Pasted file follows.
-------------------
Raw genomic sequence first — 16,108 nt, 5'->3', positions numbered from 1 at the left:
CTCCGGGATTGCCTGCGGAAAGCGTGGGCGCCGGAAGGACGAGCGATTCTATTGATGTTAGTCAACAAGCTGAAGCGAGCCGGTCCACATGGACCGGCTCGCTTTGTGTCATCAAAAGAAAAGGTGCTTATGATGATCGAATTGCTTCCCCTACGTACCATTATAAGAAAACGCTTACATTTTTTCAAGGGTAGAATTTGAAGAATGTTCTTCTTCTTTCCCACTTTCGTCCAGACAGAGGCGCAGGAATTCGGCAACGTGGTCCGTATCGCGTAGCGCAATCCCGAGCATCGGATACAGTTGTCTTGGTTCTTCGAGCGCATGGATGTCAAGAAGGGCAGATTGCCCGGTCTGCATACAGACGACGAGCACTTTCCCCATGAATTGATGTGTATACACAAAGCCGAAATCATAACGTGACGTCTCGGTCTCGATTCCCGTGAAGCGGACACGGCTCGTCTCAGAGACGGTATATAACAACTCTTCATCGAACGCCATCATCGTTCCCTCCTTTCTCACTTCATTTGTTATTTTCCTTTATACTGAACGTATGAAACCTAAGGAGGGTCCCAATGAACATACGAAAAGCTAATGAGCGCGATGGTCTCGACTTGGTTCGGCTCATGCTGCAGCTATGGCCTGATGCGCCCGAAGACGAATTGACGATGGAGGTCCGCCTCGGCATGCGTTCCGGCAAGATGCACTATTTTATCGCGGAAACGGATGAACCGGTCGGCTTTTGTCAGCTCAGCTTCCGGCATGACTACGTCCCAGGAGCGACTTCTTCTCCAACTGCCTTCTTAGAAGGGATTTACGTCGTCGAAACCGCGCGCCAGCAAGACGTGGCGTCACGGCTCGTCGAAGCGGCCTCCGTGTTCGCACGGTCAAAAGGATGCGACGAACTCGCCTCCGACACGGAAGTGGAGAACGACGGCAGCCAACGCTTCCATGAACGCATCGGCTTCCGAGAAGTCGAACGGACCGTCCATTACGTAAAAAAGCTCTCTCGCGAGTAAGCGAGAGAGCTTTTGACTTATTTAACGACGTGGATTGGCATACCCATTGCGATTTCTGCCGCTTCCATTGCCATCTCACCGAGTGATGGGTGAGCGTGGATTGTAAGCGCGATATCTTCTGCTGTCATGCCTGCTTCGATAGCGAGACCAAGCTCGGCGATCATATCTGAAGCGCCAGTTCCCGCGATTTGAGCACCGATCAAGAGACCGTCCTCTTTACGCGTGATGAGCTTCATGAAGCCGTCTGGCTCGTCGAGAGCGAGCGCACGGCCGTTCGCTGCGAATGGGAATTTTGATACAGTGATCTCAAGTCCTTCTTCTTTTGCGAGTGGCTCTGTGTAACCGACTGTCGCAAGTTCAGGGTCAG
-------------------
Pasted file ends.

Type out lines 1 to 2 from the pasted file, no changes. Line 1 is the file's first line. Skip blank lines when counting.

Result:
Raw genomic sequence first — 16,108 nt, 5'->3', positions numbered from 1 at the left:
CTCCGGGATTGCCTGCGGAAAGCGTGGGCGCCGGAAGGACGAGCGATTCTATTGATGTTAGTCAACAAGCTGAAGCGAGCCGGTCCACATGGACCGGCTCGCTTTGTGTCATCAAAAGAAAAGGTGCTTATGATGATCGAATTGCTTCCCCTACGTACCATTATAAGAAAACGCTTACATTTTTTCAAGGGTAGAATTTGAAGAATGTTCTTCTTCTTTCCCACTTTCGTCCAGACAGAGGCGCAGGAATTCGGCAACGTGGTCCGTATCGCGTAGCGCAATCCCGAGCATCGGATACAGTTGTCTTGGTTCTTCGAGCGCATGGATGTCAAGAAGGGCAGATTGCCCGGTCTGCATACAGACGACGAGCACTTTCCCCATGAATTGATGTGTATACACAAAGCCGAAATCATAACGTGACGTCTCGGTCTCGATTCCCGTGAAGCGGACACGGCTCGTCTCAGAGACGGTATATAACAACTCTTCATCGAACGCCATCATCGTTCCCTCCTTTCTCACTTCATTTGTTATTTTCCTTTATACTGAACGTATGAAACCTAAGGAGGGTCCCAATGAACATACGAAAAGCTAATGAGCGCGATGGTCTCGACTTGGTTCGGCTCATGCTGCAGCTATGGCCTGATGCGCCCGAAGACGAATTGACGATGGAGGTCCGCCTCGGCATGCGTTCCGGCAAGATGCACTATTTTATCGCGGAAACGGATGAACCGGTCGGCTTTTGTCAGCTCAGCTTCCGGCATGACTACGTCCCAGGAGCGACTTCTTCTCCAACTGCCTTCTTAGAAGGGATTTACGTCGTCGAAACCGCGCGCCAGCAAGACGTGGCGTCACGGCTCGTCGAAGCGGCCTCCGTGTTCGCACGGTCAAAAGGATGCGACGAACTCGCCTCCGACACGGAAGTGGAGAACGACGGCAGCCAACGCTTCCATGAACGCATCGGCTTCCGAGAAGTCGAACGGACCGTCCATTACGTAAAAAAGCTCTCTCGCGAGTAAGCGAGAGAGCTTTTGACTTATTTAACGACGTGGATTGGCATACCCATTGCGATTTCTGCCGCTTCCATTGCCATCTCACCGAGTGATGGGTGAGCGTGGATTGTAAGCGCGATATCTTCTGCTGTCATGCCTGCTTCGATAGCGAGACCAAGCTCGGCGATCATATCTGAAGCGCCAGTTCCCGCGATTTGAGCACCGATCAAGAGACCGTCCTCTTTACGCGTGATGAGCTTCATGAAGCCGTCTGGCTCGTCGAGAGCGAGCGCACGGCCGTTCGCTGCGAATGGGAATTTTGATACAGTGATCTCAAGTCCTTCTTCTTTTGCGAGTGGCTCTGTGTAACCGACTGTCGCAAGTTCAGGGTCAG